Exhibitions and Events
This retrospective exhibition, publication and national tour presents the works of leading Newfoundland-based environmental artist and poet Marlene Creates, offering viewers a comprehensive and immersive experience of nearly four decades of her unique activities.
Our annual celebration of the creativity of the students, staff, faculty and alumni of Dalhousie University and the University of King’s College!
Submissions are to be made to the Dalhousie Art Gallery between 1 - 21 December, during regular Gallery hours.
Download submission form and guidelines here.
Alexander Sokurov, Russian Federation, 2002, 96 minutes.
A bravura single-shot tour of the great Hermitage Museum in St. Petersburg, Russian Ark examines the art, culture, and history of Russia after the collapse of the Soviet Union through the glass of the Tsarist Empire which preceded it.
The Dalhousie Art Gallery is pleased to present a talk by Alan Ruffman in conjunction with the exhibition Arthur Lismer and 'The Drama of a City'. In this talk, Ruffman will review Arthur Lismer's time in Halifax, and his generally unknown body of work on the 1917 Explosion.
More about the exhibition:
Andrey Zvyagintsev, Russia, 2014, 142 minutes.
A man’s land is to be confiscated by a corrupt mayor in a town near Murmansk, in northeastern Russia. The protagonist’s struggle to save his home and family evolves into a battle against targeted expropriation and government corruption in this contemporary retelling of the story of Job from the Bible.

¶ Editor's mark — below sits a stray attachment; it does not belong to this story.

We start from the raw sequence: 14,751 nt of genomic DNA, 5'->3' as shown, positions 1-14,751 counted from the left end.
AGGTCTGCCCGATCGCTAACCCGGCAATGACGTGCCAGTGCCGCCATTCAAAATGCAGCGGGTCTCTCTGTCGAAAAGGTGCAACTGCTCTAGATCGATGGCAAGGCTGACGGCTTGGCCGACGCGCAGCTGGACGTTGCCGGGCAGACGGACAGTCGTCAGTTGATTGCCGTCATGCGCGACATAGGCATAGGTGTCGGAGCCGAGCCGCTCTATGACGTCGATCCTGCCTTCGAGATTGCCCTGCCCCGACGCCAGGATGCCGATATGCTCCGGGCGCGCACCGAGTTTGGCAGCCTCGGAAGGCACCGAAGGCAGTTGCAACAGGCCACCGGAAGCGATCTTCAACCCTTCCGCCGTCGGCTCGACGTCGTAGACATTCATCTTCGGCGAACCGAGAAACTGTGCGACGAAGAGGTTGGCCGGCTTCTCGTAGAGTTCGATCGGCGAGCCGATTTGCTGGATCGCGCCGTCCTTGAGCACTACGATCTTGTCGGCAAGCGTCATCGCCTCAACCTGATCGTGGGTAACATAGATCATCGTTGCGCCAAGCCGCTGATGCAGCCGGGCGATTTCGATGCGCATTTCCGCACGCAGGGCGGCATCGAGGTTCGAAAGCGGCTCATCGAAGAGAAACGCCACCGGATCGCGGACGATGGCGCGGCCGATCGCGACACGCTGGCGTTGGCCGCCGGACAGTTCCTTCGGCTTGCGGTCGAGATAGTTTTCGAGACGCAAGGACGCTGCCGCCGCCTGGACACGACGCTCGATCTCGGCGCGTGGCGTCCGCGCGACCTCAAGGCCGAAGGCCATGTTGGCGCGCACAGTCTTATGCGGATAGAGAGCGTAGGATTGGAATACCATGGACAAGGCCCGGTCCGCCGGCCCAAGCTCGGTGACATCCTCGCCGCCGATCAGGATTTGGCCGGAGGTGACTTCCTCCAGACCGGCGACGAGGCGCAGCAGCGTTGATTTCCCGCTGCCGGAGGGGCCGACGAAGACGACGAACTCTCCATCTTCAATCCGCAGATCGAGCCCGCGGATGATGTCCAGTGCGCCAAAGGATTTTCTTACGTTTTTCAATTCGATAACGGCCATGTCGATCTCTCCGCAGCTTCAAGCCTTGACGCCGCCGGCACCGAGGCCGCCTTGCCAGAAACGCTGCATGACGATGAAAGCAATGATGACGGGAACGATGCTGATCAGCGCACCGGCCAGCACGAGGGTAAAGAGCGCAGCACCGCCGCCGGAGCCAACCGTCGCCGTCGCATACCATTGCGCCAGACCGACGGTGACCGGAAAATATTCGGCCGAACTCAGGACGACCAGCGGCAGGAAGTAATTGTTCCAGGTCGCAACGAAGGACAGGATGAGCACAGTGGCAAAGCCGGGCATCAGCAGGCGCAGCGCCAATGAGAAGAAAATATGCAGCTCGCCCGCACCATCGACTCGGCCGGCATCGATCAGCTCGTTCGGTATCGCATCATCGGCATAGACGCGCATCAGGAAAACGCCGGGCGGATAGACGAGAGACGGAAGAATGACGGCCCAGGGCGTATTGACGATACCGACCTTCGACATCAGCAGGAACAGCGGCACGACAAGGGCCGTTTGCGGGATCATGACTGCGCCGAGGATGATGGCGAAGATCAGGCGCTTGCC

An augmented reality workshop facilitated by members of NiS+TS and collaborators from the Dalhousie Faculty of Computer Science.
Andrei Tarkovsky, Soviet Union, 1974, 104 minutes.
The Russian filmmaker’s most personal and opaque film is mostly about the fluidity of memory and identity, recalling a childhood and adolescence under the excesses of Stalinism. Acclaimed by British author Will Self as “the most beautiful film ever made”, The Mirror is dense, fascinating, and ultimately utterly illuminating.
A storytelling roundtable featuring Catherine Martin, Janet Maybee, Ben Stone, and others, hosted by Narratives in Space + Time Society.
A panel discussion with Narratives in Space + Time Society members, and collaborators Angela Henderson, Yalitsa Riden, and Derek Reilly.
Aleksandr Askoldov, USSR, 1967, 100 minutes.
Shot to celebrate the 50th anniversary of the Revolution, this Russian Civil War (1918-1922) drama sees a pregnant female cavalry commissar billetted with a reluctant Jewish family; they bond as the front line comes closer and closer. The soundtrack includes music by the great Russian composer Alfred Schnittke.